Magical Properties of Leeks

One runic inscription on a woman's grave from the 400s reads "linen leek wealth", as a kind of invocation.

Leeks are also frequently mentioned in magical charms, especially those conducted for virility, and the word is used in a similar way in the Poetic Edda. In one of the sagas, a man dreams of leeks growing from his knees. This is interpreted as the man dreaming about his children.

In the Sigdrifumal a Valkyrie warns a man to protect his drink against poisoning by pasting a laukr (leek) into the liquid.

There are also surviving examples of ornamental medallions inscribed with the word for leek, and accompanied by images of men and horses.

In the Voluspa, the leek sprouting from the ground is taken as the first sign of life when the sun shines for the first time. That leeks were considered before grass in this creation story again points to the magical property of the plant.

It is not clear what plant the Vikings were referring to with the word leek, but it is probably wild onions and garlic in general.

Powerful Flax and Linen

Just like Odin taught mankind the secrets of the runes, the Norse goddess Holda taught the secret of making flax into linen.

The process is difficult and the resulting fabric is extremely thin and fine, which explains its great value. It may also be significant that the fabric is made from plant fibers rather than animal materials, like most other fabrics of the era.

The Vikings believed that no one could work evil magic in a flax field, and in various cultural traditions, women placed flax seeds in their shows for good fortune or to appear more beautiful. Swedish mothers spin linen thread during pregnancy to protect the growing baby.

Mimir as he appears in the game God of War
Mimir as he appears in the game God of War

Mimir in Ancient Greek Mythology

Recently Mimir has become associated with Greek mythology thanks to his appearance in God of War.

The original game is set in ancient Greece. The protagonist of the game is Kratos. He is a Spartan warrior, one of the most famous warriors among the ancient Greeks. But he is tricked into killing his entire family by Aries, the god of war in the Greek pantheon. It is later revealed that Kratos is a demigod and one of the many sons that the ancient Greek god Zeus fathered on mortal women.

But while the first God of War game is set in ancient Greece and draws inspiration from the Greek gods and ancient Greek mythology, in God of War: Ragnarok, the character is transported to the world of Norse mythology.

In reality, there is little synergy between the Greek gods and Norse mythology. They emerged from different cultures, and the similarities that exist tend to be limited to the things that are consistent across all religions.

The Romans, who largely shared ancient Greek mythology but used different names for their gods, had some contact with proto-Norse religion through the Germanic tribes. They often understood these new local gods that they encountered by identifying a Roman equivalent. In the first century AD, the Roman writer Tacitus equated Odin with Mercury, Thor with Hercules, and Try with Mars. There is no record of Mimir's Roman equivalent.

Some modern day commentators link Mimir with Athena, as she is the goddess of wisdom in the Greek pantheon. But Mimir is perhaps better linked with the ancient Greek goddess Metis.

Among the Greek gods, she was one of the Okeanides and the Titan goddess of good counsel. According to Greek mythology, she acted as a counselor for Zeus during the Titan War and was responsible for the plan in which Kronus was forced to regurgitate his children, which he had previously devoured.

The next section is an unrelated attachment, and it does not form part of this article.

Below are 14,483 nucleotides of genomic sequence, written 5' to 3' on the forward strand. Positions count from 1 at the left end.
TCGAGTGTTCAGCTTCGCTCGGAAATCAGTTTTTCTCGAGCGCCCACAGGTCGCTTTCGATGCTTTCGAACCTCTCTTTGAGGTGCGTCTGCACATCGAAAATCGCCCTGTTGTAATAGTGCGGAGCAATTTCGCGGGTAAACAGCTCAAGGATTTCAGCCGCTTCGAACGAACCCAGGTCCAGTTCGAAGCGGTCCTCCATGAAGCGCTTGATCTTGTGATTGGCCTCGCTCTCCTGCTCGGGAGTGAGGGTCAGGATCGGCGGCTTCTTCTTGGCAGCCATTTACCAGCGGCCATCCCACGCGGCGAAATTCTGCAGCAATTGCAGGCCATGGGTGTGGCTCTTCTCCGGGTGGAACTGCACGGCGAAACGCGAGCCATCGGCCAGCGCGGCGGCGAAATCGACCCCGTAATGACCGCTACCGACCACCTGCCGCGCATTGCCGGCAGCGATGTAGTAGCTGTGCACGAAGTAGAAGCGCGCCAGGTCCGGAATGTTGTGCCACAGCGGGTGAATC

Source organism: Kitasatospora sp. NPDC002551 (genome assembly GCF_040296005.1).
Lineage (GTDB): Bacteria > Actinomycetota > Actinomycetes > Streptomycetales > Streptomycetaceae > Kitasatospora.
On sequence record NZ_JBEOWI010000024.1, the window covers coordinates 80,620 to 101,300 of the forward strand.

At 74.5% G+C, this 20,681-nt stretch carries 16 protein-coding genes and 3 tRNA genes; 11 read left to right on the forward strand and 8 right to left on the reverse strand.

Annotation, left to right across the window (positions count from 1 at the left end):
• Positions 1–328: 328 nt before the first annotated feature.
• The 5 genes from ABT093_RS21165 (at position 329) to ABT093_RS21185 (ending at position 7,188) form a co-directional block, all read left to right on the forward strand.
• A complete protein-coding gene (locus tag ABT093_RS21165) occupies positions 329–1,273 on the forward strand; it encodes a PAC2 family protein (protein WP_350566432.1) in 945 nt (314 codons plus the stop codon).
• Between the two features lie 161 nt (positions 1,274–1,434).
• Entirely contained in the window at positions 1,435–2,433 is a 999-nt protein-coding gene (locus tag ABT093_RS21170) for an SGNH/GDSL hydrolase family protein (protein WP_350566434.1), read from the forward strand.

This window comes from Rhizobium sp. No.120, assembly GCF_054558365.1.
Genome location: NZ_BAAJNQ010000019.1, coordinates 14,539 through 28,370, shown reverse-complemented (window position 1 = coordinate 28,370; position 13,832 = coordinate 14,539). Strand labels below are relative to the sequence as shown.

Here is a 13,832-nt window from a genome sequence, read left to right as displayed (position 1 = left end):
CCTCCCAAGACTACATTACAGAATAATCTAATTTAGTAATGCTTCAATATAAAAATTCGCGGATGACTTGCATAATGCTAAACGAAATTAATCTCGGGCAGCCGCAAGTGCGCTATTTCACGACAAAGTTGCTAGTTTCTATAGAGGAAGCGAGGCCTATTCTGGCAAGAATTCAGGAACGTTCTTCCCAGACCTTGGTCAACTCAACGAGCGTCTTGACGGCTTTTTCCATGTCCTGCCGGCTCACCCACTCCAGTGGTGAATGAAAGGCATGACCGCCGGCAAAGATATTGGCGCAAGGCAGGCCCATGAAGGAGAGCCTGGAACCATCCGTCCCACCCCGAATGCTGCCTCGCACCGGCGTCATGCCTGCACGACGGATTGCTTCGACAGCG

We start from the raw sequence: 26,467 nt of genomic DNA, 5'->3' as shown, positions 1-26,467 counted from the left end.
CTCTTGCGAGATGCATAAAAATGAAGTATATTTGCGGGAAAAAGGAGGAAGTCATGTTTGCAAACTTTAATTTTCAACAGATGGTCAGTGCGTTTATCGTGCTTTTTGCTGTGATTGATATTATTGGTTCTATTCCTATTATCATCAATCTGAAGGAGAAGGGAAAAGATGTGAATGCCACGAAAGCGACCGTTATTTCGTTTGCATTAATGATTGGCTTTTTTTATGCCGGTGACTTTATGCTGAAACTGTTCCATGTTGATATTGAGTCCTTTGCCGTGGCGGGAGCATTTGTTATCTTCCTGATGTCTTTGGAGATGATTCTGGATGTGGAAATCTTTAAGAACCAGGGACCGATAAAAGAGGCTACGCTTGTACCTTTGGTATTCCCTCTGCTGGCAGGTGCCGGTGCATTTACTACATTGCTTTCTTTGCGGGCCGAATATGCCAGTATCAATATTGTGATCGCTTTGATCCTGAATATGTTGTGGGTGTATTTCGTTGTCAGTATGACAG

Metis then swallowed Zeus when it was prophecized that she would give birth to a child greater than its father, Zeus. She then gave birth to Athena, whom Zeus equipped with armor inside the belly of the goddess before Athena was born from Metis' head.

Metis is also sometimes considered to be an aspect of Zeus, and Athena is called the "motherless goddess" and emerges from the head of Zeus himself.

In the game, the ancient greek warrior Kratos visits Mimir, considered the most intelligent being in existence, for information and guidance.

Spoiler alert! Kratos ends up killing Mimir at his own request since his life imprisoned by the well is a terror to the god.

But outside of this fantasy game, Mimir is not numbered among the Greek gods and has no place in the ancient world of the Greeks.

Image of Metis from an ancient Greek pot
Image of Metis from an ancient Greek pot

Making an Altar for Mimir

Mimir is a god associated with the water, and water should always be included in altars and religious rituals for the god. It can be beneficial to conduct ceremonies in nature near streams and lakes.

Mimir is best invoked when seeking wisdom and guidance or looking for instruction in the magical arts. He can teach the foundational elements of magic that will allow a practitioner to develop their own unique rituals.

To obtain this guidance, you will want to drink from the spiritual well or wisdom, so rituals should contain a drinking horn of liquid that he been dedicated to the god.

It is important to remember that you will have to sacrifice something to gain the knowledge that you seek when you drink.

Small offerings to the god could incuse something like liquor, but if you are making a big request, expect to make a greater sacrifice.

If you want to see through the eyes of Mimir, you can also dedicate a mask to the god and then wear it. If the god accepts your offering, looking through the mask should provide a new and enlightened view of the world.

Mimir can also make an excellent companion when it comes to rune casting. He can help you better understand the hidden messages of the runes. He is most closely associated with the Mannaz rune.

Those interested in the runes should check out Mimir’s Well Creations.